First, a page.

Why do we work in Bosnia & Herzegovina?
Women for Women International exists because of Bosnia and Herzegovina.
In 1993, Women for Women International Founder Zainab Salbi heard reports of wartime atrocities against women in Bosnia and Herzegovina. Compelled to act, she visited the country herself.
She spoke with women who'd been imprisoned in rape camps, endured daily mass rapes by soldiers and had lost their entire families to ethnic cleansing.
When she returned to the U.S., she founded Women for Women International to help Bosnian women.
Although the war in Bosnia and Herzegovina was more than 15 years ago, it toppled the economy and shattered lives, and women are still struggling today: to heal, to recover and to reunite.
With your help, Women for Women International in Bosnia and Herzegovina is working with women to rebuild their lives.
What you help us do in Bosnia & Herzegovina
Our programs in Bosnia and Herzegovina include direct financial aid, rights awareness classes, job-skills training and emotional support. The one-year program was developed for Bosnia and Herzegovina’s special challenges and demands, and includes training that helps women earn an income and support themselves, through:
Greenhouse management — to show women how to successfully grow, cultivate and earn an income through vegetable sales
Access to finances — to give women access to microcredit loans and savings through a separate facet of the Women for Women International-Bosnia and Herzegovina program
Partnership with kate spade new york — capitalizing on the skills of Bosnian women in knitting and embroidery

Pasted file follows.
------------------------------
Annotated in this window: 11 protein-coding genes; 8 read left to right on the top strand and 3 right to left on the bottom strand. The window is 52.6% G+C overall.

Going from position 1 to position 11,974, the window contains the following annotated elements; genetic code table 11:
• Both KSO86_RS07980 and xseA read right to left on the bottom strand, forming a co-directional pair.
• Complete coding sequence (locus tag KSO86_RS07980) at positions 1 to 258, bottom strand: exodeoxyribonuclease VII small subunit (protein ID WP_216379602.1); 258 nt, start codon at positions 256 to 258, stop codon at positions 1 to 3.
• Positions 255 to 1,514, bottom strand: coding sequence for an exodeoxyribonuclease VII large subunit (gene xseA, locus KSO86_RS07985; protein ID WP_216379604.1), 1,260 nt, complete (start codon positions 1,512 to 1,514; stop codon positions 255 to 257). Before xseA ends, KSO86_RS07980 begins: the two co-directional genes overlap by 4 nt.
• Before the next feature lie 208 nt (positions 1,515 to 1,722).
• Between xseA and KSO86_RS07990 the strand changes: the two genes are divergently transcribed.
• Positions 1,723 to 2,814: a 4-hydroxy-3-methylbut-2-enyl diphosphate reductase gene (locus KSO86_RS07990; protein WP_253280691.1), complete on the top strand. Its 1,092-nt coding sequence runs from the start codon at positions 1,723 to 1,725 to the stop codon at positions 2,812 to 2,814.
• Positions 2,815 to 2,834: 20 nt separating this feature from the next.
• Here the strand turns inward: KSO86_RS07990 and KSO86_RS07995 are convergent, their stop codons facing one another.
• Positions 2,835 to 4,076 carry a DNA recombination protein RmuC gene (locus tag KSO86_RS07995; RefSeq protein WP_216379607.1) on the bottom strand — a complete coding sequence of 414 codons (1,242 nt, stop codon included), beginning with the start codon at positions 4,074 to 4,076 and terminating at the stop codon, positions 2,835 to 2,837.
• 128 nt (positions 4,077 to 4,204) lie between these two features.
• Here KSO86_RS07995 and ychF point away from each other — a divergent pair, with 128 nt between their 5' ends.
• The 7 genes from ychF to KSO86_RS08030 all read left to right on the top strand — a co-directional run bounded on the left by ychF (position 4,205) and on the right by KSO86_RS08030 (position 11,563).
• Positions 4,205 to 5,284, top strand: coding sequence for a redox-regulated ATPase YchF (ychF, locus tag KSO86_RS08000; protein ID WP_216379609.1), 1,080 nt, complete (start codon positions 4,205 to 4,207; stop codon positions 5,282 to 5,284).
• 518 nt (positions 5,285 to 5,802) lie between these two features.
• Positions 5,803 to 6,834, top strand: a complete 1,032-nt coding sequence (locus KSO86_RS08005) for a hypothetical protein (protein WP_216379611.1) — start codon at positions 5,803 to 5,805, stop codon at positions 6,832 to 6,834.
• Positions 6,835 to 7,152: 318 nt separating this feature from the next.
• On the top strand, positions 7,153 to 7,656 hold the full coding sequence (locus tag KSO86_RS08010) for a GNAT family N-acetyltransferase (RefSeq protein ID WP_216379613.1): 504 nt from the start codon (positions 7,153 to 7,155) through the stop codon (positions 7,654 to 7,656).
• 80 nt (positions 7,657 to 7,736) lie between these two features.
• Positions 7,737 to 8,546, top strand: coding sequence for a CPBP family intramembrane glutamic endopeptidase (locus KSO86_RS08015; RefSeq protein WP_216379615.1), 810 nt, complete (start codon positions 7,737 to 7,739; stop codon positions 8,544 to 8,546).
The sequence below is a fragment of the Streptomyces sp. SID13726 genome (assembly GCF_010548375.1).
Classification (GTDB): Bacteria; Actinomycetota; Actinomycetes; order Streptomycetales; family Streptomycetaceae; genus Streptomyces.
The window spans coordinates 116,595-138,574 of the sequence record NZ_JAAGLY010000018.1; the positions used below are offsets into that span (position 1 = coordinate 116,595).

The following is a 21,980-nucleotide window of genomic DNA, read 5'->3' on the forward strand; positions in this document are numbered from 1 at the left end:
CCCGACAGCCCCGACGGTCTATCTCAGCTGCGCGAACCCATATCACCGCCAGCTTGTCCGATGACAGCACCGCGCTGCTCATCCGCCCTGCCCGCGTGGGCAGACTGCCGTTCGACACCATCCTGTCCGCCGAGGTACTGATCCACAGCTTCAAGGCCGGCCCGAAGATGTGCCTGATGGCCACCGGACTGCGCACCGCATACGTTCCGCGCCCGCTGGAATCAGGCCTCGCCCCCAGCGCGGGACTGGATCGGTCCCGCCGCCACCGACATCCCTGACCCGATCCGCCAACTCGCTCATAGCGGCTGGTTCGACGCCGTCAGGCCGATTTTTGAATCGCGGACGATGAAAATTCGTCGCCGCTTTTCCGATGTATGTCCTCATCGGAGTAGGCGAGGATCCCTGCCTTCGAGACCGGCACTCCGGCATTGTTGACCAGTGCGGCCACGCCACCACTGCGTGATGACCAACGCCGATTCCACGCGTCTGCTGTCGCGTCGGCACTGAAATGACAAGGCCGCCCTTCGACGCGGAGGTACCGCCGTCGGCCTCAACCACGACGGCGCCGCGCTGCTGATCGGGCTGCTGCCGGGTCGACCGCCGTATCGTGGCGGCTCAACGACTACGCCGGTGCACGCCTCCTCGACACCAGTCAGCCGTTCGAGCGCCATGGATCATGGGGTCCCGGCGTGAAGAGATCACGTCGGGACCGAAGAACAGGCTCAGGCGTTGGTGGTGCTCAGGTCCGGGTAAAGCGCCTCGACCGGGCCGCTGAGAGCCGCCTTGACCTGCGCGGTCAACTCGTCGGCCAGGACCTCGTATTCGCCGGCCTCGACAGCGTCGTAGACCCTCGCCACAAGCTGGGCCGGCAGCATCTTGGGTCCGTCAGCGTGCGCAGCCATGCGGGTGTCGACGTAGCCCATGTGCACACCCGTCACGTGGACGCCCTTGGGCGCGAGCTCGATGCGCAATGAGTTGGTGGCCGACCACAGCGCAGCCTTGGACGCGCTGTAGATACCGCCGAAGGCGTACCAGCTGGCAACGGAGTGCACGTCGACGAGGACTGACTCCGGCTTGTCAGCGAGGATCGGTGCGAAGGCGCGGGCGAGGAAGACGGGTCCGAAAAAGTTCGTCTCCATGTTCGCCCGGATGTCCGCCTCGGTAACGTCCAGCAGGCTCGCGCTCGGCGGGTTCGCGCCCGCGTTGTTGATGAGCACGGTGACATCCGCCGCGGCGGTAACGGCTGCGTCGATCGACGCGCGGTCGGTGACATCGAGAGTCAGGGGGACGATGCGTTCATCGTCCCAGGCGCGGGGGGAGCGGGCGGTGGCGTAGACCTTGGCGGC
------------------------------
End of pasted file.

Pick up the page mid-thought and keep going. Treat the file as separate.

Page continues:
Other courses include:
- Dairy production
- Berry cultivation
- Medicinal herb collection
- Elderly and child care
Women for Women International has operated in Bosnia and Herzegovina since 1994. We are privileged to have Seida Saric as our Country Director, overseeing programs that have helped more than 29,000 women in 60 communities.
Of Women for Women International-Bosnia and Herzegovina program participants and graduates:
- 70% report improved emotional well-being
- 96% leave the program with knowledge of their legal rights
- 95% are actively participating in key household decisions
- More than half of graduates are currently saving income to invest in their future
Ibrima survived the massacre at Srebrenica, along with her five children—but her husband was among those killed. She escaped the horror of the rest of the war by fleeing Bosnia and Herzegovina with her children, including three-month old twins.
When Ibrima returned to Srebrenica in 2001, she discovered that much of her family had died in the war, leaving her completely alone to care and provide for her children, with no job and no money. She joined Women for Women International to receive financial assistance and learn a trade, but she thinks the greatest benefit of enrolling has been healing from the devastation and loss she has experienced.
"I want to thank Women for Women International because you bring people together to talk about the pain and what we have been through and get support that really helps. ...[T]hanks to Women for Women, we got help with counseling, one of our most pressing needs," she says.